Wes Reads DC Universe: Rebirth #1: A Universe Reborn

DC Universe: Rebirth #1 Cover

DC Universe: Rebirth #1 has arrived after months of anticipation as to what DC Rebirth would entail. This was already going to be a special book as it launched DC Rebirth but even more so as this book is kind of event is what Geoff Johns thrives on. Johns is a rare breed of writer that excels on stories that tend to put things back in place and still managing to make it a good read. In my own case I’ve been excited for this book since it was announced and overall the entire DC Rebirth line. Now I have read DC Universe: Rebirth and mostly processed all of the events within the book. There is going to be much discussion in the months to come about this book and in turn throughout the entire DC Rebirth line itself. DC Universe: Rebirth #1 is a book that is huge on many accounts as there is a few surprises that I didn’t expect to see as somehow I managed to dodge a few spoilers as this book was about to launch. As I have been someone who has enjoyed a lot of DC Comics over the years, this one was special to me as well as I have always wanted to embrace the DCU the way I have in the past. It was a hit or miss affair with me and the New 52 and I had to wonder what DC Universe: Rebirth would have in store for me as well as other comic fans, apparently more than anyone imagined.

(Take note, from here on I am going to spoil the living nightmare out of DC Universe: Rebirth, this is your spoiler warning so if you don’t want to know what happens, stop reading now. You have been warned.)

Not sure how much reviewing there will be here for DC Universe: Rebirth as to put it bluntly I liked it, yet I will say it shows no mercy for new readers. That is probably the only criticism I have, it is a good read but if you are new to the DCU then you are going to have an adventure on your hands as a new reader. There are parts where it is easy to dive into in the aspects of the intros to the Blue Beetle series, Green Lantern, and so forth, but the Superman stuff is going to fly the heck over some heads, pun not intended. The fascinating aspect of DC Universe: Rebirth is how insane Geoff Johns went with it, this is some high level DC deep cutting in the best ways possible. We got Legion of Super Heroes getting set back up with Saturn Girl making an appearance and then Johnny Thunder appearing again in a rest home and getting the Justice Society of America seed in place. Destroying Pandora from the New 52 and restoring Wally West back to the DC Universe as a Flash once more. DC Rebirth has only started to play the game though as there is one bit that will likely be discussed heavily in the months to come, Alan Moore and Dave Gibbon’s Watchmen is a major force in DC Universe.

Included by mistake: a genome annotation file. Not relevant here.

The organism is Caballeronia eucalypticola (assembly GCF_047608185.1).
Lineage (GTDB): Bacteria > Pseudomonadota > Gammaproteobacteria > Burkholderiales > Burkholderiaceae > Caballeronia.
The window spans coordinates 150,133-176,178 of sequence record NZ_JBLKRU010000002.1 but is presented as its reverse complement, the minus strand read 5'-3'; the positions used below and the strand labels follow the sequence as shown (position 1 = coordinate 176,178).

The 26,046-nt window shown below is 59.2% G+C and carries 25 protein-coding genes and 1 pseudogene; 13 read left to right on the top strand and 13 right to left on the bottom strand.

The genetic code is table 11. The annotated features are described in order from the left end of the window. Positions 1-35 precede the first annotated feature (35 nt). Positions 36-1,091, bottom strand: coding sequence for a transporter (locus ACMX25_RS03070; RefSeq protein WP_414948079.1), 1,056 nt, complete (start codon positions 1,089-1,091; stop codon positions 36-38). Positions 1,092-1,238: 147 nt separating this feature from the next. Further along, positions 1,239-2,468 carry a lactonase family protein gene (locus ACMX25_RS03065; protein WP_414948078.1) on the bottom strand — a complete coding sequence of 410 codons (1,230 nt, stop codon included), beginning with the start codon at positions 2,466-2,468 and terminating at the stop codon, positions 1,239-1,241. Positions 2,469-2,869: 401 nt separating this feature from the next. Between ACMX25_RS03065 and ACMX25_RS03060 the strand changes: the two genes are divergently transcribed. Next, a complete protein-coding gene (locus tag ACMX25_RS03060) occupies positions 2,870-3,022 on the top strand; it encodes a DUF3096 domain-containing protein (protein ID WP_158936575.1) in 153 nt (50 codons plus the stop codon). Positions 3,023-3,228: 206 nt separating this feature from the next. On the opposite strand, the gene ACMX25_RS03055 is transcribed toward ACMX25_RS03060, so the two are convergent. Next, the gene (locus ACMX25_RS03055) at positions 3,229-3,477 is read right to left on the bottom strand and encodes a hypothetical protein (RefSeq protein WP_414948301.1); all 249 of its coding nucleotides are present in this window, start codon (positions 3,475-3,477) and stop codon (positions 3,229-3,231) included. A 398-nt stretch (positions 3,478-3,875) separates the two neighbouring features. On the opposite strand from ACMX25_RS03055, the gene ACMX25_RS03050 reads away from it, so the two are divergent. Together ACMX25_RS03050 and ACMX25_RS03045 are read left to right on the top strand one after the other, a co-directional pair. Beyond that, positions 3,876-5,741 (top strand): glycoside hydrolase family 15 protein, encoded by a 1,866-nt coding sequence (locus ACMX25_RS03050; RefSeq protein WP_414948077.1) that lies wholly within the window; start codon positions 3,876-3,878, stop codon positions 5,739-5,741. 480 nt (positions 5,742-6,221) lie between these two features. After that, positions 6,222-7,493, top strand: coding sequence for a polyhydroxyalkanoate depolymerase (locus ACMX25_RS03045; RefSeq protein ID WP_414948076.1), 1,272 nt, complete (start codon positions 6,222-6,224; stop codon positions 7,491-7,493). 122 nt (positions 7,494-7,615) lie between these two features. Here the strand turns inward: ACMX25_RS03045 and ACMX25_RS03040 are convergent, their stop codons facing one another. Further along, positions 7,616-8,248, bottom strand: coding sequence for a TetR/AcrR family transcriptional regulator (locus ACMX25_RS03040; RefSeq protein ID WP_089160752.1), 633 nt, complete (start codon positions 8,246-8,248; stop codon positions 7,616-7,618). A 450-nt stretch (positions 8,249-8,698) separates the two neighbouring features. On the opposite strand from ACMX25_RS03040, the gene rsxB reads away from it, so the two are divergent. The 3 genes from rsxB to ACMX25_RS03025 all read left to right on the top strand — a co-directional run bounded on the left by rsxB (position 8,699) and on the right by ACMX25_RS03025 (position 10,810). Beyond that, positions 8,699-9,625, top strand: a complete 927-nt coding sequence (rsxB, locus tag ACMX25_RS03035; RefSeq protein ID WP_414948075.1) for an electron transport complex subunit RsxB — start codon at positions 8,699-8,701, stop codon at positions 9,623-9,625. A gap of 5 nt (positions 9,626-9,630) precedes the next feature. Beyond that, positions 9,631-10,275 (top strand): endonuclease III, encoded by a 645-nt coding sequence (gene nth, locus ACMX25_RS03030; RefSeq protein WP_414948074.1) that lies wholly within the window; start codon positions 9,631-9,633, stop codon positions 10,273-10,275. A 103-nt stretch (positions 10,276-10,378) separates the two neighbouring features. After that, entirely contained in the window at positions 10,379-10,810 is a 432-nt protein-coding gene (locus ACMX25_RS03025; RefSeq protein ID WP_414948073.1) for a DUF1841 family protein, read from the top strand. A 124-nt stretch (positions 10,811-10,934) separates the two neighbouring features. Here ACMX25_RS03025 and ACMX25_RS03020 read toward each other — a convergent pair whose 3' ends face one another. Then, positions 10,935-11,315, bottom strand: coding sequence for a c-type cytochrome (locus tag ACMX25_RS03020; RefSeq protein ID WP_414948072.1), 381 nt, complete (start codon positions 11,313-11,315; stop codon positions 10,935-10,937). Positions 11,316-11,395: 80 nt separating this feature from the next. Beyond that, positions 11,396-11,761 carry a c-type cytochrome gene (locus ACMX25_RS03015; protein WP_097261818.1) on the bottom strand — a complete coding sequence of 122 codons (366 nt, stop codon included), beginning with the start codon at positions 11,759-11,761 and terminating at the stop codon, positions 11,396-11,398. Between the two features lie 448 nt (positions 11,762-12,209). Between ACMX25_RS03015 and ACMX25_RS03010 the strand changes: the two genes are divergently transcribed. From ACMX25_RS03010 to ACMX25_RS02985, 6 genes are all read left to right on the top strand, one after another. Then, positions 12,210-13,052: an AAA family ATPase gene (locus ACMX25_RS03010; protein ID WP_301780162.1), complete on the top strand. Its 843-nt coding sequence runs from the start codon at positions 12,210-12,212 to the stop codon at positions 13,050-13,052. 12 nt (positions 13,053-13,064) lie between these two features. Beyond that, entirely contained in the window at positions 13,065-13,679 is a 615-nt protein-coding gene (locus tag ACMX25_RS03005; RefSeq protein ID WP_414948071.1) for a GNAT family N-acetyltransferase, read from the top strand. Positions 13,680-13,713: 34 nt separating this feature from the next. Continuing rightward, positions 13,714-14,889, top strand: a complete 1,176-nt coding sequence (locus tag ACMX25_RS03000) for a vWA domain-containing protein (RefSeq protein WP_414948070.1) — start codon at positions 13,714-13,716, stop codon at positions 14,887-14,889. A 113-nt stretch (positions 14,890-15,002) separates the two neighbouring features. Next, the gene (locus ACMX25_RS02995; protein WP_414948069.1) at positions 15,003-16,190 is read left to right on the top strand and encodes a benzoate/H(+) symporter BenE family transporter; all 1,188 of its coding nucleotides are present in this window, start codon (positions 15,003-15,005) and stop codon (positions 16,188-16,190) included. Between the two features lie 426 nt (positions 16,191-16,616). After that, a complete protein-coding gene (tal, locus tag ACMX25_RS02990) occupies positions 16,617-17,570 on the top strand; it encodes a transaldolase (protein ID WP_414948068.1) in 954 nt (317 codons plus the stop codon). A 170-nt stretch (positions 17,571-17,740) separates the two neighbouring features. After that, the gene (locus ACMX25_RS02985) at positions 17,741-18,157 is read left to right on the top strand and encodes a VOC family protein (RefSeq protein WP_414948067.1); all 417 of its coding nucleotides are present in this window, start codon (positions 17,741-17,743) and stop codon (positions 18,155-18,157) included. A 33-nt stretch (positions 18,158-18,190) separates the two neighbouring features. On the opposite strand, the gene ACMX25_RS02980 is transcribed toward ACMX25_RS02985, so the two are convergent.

There is a simple statement to be gotten out of DC Universe: Rebirth as it explores everything within the DCU and uses Dr. Manhattan and  Ozymandias as Manhattan is talking to Adrian Veidt at the end. The Dr. Manhattan bit explains why Pandora, who created the New 52, was killed the way she was. I actually didn’t think about that part until later when I put the Dr. Manhattan pieces together. Geoff Johns went heavy into DC Continuity here and adding Watchmen characters to the mix is huge as no one could have seen this coming. Dr. Manhattan and Ozymandias working together on some massive DC Universe style attack or is there more to it? We’ll learn more over the coming years as it seems this is a slow burn sort of situation with the Watchmen being involved in this. I never thought we would be in a world where the Watchmen would be used in this way but here we are.

DC Universe: Rebirth #1 Splash Page

DC Universe: Rebirth does one major thing right though, it unites the DC Universe once more. Everything is connected and legacy is fully restored to the DCU. There is much to dissect in the coming months and years as to where this will all go. That Johns managed to make this into a good story is an impressive feat in itself. This is why I’ve been saying this comic is insane but in a good way. Yes, the New 52 is for all intents and purposes dead. This is a DC Universe built on the foundation of the old universe and taking aspects of the New 52, while killing the bits that everyone hated. This is DC Comics welcoming back its old fans and saying come back to us. While welcoming new ones to a point, this isn’t the most new reader friendly book but it tries, by golly it tries. As it tries, there are many factors that still welcome in new readers in the introductions to new and exciting concepts within the story.

Take note of this too, the entire art team involved in this series worked wonder in making Geoff Johns vision for DC Universe: Rebirth come to life. Ivan Reis, Gary Grank, Ethan Van Sciver, Phil Jimenez, and more all did such great work here. It’s easy to let all the tremendous work of the art team get lost in the monumental achievement this comic is. I would feel terrible in letting their contributions go unnoticed here as there is some great art in the mix of the powerful amount of story lying within these 80 pages.